Nutrition Therapy Guidelines will Help People Living with HIV Stay Healthy

UAB Medicine News, 23.04.18

The Academy of Nutrition and Dietetics released their new guidelines for medical nutrition therapy in HIV care titled “Practice Paper of the Academy of Nutrition and Dietetics: Nutrition Intervention and Human Immunodeficiency Virus Infection,” with Amanda Willig, Ph.D., R.D., assistant professor in the University of Alabama at Birmingham Division of Infectious Diseases, serving as the guideline’s lead author.

The guidelines are intended to help registered dietitians and dietetic technicians outline specific nutrition therapies that will benefit people living with HIV, as adequate nutrition often poses significant issues for this subset of patients. Side effects from the virus expose these patients to a higher risk of chronic diseases such as obesity and diabetes, thus requiring nutritional guidance to be specifically tailored to their needs.

Intercourse, age of initiation and contraception among adolescents in Ireland

BMC Public Health 2018 18:362 https://doi.org/10.1186/s12889-018-5217-z

Abstract

Background

The need to tackle sexual health problems and promote positive sexual health has been acknowledged in Irish health policy. Young people’s sexual behaviour however remains under-researched with limited national data available.

Methods

This study presents the first nationally representative and internationally comparable data on young people’s sexual health behaviours in Ireland. Self-complete questionnaire data were collected from 4494 schoolchildren aged 15–18 years as part of a broader examination of health behaviour and their context. The prevalence of sexual initiation, very early sexual initiation (< 14 years) and non-condom use at last intercourse are reported and used as outcomes in separate multilevel logistic regression models examining associations between sociodemographic characteristics, lifestyle characteristics and young people’s sexual behaviours.

Results

Overall, 25.7% of boys and 21.2% of girls were sexually initiated. Older age was consistently predictive of initiation for both boys and girls, as were alcohol, tobacco and cannabis involvement, living in poorer neighbourhoods and having good communication with friends. Involvement in music and drama was protective. Very early sexual initiation (< 14 years) was reported by 22.8% of sexually initiated boys and 13.4% of sexually initiated girls, and was consistently associated with rural living, cannabis involvement and bullying others for both. Boys’ very early initiation was predicted by alcohol involvement, receiving unhealthy food from parents and taking medication for psychological symptoms, whereas better communication with friends and more experience of negative health symptoms were protective. Girls’ very early initiation was predicted by being bullied and belonging to a non-Traveller community, whereas taking medication for physical symptoms and attending regular health checks was protective. Condom use was reported by 80% of sexually initiated students at last intercourse. Boys’ condom use was associated with older age, higher family affluence, bullying others, more frequent physical activity and health protective behaviours. For girls, condom use was predicted by belonging to a non-Traveller community, healthy food consumption, higher quality of life and being bullied, whereas taking medication for physical and psychological symptoms was associated with non-condom use.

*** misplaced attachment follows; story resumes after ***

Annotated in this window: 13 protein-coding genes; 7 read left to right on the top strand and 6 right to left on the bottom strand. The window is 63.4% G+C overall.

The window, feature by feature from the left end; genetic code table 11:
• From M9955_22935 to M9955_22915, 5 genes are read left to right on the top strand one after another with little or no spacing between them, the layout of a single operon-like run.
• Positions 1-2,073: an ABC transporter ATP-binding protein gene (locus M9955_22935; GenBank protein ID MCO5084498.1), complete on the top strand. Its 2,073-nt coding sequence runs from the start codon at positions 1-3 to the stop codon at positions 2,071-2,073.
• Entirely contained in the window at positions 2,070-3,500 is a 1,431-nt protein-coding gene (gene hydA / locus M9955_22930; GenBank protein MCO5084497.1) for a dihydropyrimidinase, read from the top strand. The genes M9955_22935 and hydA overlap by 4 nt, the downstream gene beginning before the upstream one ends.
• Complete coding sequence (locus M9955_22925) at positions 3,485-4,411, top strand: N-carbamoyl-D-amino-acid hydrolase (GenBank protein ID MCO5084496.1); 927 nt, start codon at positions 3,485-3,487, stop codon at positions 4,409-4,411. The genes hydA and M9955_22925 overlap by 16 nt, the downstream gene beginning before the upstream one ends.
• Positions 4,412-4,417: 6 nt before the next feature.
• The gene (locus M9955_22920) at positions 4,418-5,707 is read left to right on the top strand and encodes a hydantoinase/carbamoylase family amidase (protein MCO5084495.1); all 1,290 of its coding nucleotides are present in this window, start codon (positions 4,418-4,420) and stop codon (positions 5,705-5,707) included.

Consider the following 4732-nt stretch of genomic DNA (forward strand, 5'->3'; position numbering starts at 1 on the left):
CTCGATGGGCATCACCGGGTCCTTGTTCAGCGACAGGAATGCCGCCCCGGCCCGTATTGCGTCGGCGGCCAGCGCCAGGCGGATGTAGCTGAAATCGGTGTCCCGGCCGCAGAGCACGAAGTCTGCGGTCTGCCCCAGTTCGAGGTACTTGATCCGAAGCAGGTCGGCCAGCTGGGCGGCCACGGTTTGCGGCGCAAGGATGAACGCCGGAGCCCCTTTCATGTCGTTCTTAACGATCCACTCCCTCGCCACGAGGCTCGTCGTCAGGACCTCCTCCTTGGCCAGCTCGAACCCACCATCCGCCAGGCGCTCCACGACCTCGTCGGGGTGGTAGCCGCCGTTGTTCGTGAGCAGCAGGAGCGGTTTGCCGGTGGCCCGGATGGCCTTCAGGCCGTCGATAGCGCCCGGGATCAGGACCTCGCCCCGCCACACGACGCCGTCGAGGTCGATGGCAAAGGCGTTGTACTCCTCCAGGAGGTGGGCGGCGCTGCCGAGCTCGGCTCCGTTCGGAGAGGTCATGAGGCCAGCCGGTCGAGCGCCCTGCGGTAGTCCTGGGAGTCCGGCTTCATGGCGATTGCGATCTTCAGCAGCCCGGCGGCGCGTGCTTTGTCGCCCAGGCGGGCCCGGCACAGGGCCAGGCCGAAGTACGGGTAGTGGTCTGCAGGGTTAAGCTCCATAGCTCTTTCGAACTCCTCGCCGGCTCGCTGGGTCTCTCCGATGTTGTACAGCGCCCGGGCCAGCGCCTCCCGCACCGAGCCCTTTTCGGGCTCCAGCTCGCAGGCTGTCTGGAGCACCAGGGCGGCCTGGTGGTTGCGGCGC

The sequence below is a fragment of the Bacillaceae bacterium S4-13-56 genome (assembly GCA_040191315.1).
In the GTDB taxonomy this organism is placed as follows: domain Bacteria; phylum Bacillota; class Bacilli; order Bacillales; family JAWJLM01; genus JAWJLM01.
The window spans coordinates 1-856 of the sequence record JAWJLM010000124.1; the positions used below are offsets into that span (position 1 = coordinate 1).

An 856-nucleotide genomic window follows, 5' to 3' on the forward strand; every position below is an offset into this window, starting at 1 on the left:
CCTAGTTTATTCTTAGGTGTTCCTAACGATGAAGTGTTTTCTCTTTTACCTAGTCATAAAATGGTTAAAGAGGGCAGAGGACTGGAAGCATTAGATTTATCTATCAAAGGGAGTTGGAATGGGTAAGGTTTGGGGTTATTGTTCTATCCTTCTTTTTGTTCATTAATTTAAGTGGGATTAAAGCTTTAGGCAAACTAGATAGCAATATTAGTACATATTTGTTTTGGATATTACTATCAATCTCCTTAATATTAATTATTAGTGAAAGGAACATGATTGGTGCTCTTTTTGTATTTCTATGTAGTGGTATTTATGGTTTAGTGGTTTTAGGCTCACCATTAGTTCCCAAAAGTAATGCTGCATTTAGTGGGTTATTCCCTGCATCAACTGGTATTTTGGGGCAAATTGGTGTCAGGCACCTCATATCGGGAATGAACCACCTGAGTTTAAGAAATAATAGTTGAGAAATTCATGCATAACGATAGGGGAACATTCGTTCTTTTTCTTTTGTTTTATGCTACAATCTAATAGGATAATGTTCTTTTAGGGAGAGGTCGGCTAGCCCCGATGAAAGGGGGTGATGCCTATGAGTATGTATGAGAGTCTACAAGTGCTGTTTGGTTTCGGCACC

Conclusions

These nationally representative research findings highlight the importance of focusing on young people as a distinct population subgroup with unique influences on their healthsexual health requiring targeted interventions and policy.

 

Christmas Nunga Lunch at Southern Fleurieu Health Service

Please share the invitation with your Aboriginal and Torres Strait Islander Clients / students / families.

Due to the limited catering numbers, the organisers ask that only community attend for this lunch.

There will be Christmas tucker, showbags, face-painting, and more!

When: Thursday November 30th, 12 noon

Where: Southern Fleurieu Health Service, Harbor View Terrace, Victor Harbor, SA, 5211

See picture for more details.

 

Free community BBQ for World AIDS Day, December 1st

December 1st is World AIDS Day, and a number of South Australian organisations, supported by SA Health, are hosting a free community BBQ next Friday in Hindmarsh Square/Mukata from 11.30 AM – 2.30 PM.

Vegetarian and halal options available.

All welcome!

Come along and feel free to chat with the staff and volunteers about HIV/AIDS in Australia.

Family friendly event, with music, food and activities!

Facebook event pagehttps://www.facebook.com/events/1971543929768176/

 

 

Serving up inequality: How sex and gender impact women’s relationship with food

Women’s Health Victoria, September 2017

This issues paper explores various aspects of women’s health relating to food. These include the impacts of nutritional deficiency, the links between nutrition and chronic disease and women’s food-related behaviours.

Gender itself is a key structural determinant of women’s health and inequality, playing out in women’s roles in relation to food, in psychosocial health and the socio-economic factors that impact on access to nutritious food.

Controversy exists in public health and health promotion about the approach and key messages that should be adopted in relation to food-related behaviours and body size to promote ‘health’ and prevent illness for women. This paper outlines various perspectives in this discourse and highlights principles and recommendations for designing health promotion programs and managing the risks of public health messages.